Under the Food for Thought page: Among the cream of this year's 3-year-old crop of colts are Preakness champion Tank's Prospect, Eternal Prince and Proud Truth. For many years, Gene Klein, who owns Tank's Prospect, owned the San Diego Chargers. George Steinbrenner, one of the co-owners of Eternal Prince, owns the New York Yankees. John Galbreath is the owner of Proud Truth and the Pittsburgh Pirates.

Curious, isn't it, this coincidence of ownership?

Connect the dots and what do they spell?

Oh no, certainly not a scandal. Please, don't get me wrong. These are rich men who enjoy sports. Why wouldn't they want to own horses as well as teams?

In fact, why wouldn't they want to own horses more than teams?

When was the last time a horse left camp seeking to renegotiate a contract?

Or checked into a drug detox center?

Or demanded a trade?

(Horse: "Play me, or glue me." Owner: "You don't have a hoof to stand on.")

How much fun do you think it was for Klein those last few years getting his brains beaten out? On the one hand standing in the forefront of the NFL's fight against Al Davis, and on the other watching as Fred Dean walked out on the team and Chuck Muncie self-destructed. Klein suffered a heart attack shortly after testifying against Davis. That probably won't happen to him in horse racing; he probably won't have to testify against the Black Stallion.

How much fun do you think it is for Galbreath these days? Waiting and worrying how deep the crater will be after the grand jury finally drops the other shoes in its drug inquiry. It's one thing to preside over a last-place team, but the way the rumor mill has it, if the Pirates want to have an alumni game the best way to get in touch with prospective players is to post the notice on the wall at the Betty Ford Clinic. Drugs play very different roles in horse racing and in baseball. Horses are commonly given so many injections that the racetrack drug business operates like a Mom and Pop restaurant. On the other hand, when was the last time anyone suspected National Velvet of using cocaine?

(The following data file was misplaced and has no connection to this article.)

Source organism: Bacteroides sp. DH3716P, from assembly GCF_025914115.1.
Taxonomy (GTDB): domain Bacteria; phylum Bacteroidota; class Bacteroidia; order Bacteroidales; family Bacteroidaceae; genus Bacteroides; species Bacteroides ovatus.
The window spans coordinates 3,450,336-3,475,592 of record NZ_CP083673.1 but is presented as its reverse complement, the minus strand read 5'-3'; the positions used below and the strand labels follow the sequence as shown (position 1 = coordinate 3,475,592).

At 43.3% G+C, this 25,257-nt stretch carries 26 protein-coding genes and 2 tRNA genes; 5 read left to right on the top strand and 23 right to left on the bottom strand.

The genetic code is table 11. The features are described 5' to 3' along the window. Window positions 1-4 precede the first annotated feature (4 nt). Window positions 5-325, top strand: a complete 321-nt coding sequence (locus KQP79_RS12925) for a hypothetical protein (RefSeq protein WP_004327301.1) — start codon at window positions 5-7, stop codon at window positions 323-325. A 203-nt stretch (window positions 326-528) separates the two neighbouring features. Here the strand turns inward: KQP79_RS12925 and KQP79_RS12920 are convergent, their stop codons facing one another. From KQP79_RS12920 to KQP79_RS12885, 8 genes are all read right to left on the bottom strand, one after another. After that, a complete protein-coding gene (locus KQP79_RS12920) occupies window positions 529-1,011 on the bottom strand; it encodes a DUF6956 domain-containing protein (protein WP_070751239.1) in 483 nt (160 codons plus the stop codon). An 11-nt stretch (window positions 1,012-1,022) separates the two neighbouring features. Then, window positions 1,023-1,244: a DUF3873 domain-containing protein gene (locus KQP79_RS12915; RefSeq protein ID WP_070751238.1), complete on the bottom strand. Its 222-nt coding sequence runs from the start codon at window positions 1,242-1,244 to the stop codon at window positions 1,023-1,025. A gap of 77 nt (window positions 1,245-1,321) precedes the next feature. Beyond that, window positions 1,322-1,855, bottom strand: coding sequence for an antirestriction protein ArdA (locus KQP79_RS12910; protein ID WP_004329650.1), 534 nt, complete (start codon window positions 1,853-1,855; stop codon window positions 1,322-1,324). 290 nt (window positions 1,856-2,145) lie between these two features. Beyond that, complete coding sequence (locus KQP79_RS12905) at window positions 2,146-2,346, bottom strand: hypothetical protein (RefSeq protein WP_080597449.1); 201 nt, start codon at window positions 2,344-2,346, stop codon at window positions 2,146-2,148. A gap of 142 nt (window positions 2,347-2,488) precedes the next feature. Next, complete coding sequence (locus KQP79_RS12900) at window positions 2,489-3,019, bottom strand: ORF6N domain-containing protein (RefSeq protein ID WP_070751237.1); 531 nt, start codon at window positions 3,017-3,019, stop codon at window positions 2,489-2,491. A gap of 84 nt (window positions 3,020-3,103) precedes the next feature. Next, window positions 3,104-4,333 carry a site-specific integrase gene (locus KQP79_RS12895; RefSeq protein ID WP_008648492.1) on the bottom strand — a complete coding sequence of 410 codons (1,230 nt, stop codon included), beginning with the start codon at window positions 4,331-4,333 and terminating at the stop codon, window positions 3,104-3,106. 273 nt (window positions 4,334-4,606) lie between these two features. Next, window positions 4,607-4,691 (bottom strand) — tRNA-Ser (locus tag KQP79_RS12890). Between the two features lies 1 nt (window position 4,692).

How much fun do you think Steinbrenner's having these days? Firing Yogi and hiring Billy. Stirring up all that -- Okay, forget it. I retract the question.

Anyway, who wouldn't rather own a horse?

They work cheap. They don't criticize you in print. And, if your car breaks down you can get up on the horse's back and ride him home. Try putting a saddle on Louie Kelcher.

Horses are easy.

Far too easy in these days of labor-management strife.

They ought to organize a union and negotiate the same kinds of rights that their fellow athletes have. They've been treated like animals for years. Their time has come. Heigh-yo, Silver.

(Who was that masked man? Marvin Miller?)

The first thing they need is an effective spokesman. Let me give you a hint who it should be. A horse is a horse, of course, of course, and no one can talk to a horse, of course. That is, of course, unless the horse is the famous . . .

Mister Ed.

Ed, and his longtime associate, Francis the Talking Mule, should demand the following concessions from the owners contained in this 10-point plan:

Better hours. As things stand now, horses are awakened before dawn and taken out for a hard run. A leisurely jog, or an aerobic workout, fine. But run hard? Before dawn? Give me a break. How many home runs you think Babe Ruth would have hit if they had him taking batting practice at 5 a.m.?

Full disclosure. Owners should have to open their books to the union. Sure, the owners say they don't make enough money to feed the horses anything but hay and oats. But how about that limo Steinbrenner rides around in?

No lip tattoos.

Softer blankets. Why do you think horses sleep standing up? Those blankets scratch too much to lie down.

No whip. It's bad enough having someone on your back, but when he starts to whip you, that's carrying it a bit too far. Try talking nicely to the horse. It worked for Mickey Rooney in the movies.

Better travel conditions. Small vans are for ponies. Horses should be going first class. Nonstop jumbo jets. (Who gets the frequent flyer miles -- the owners or the horses -- can be negotiated later.)

Better living conditions. As Secretariat said, "A stall for moi?" Does the word "condo" mean anything to you? How about "central air?"

Leasing. The days of ownership are coming to an end.

Optional workouts.

No day races after night races.

And after we organize the horses, we'll start working on race cars. Mister Ed can just hand his notes over to K.I.T.T.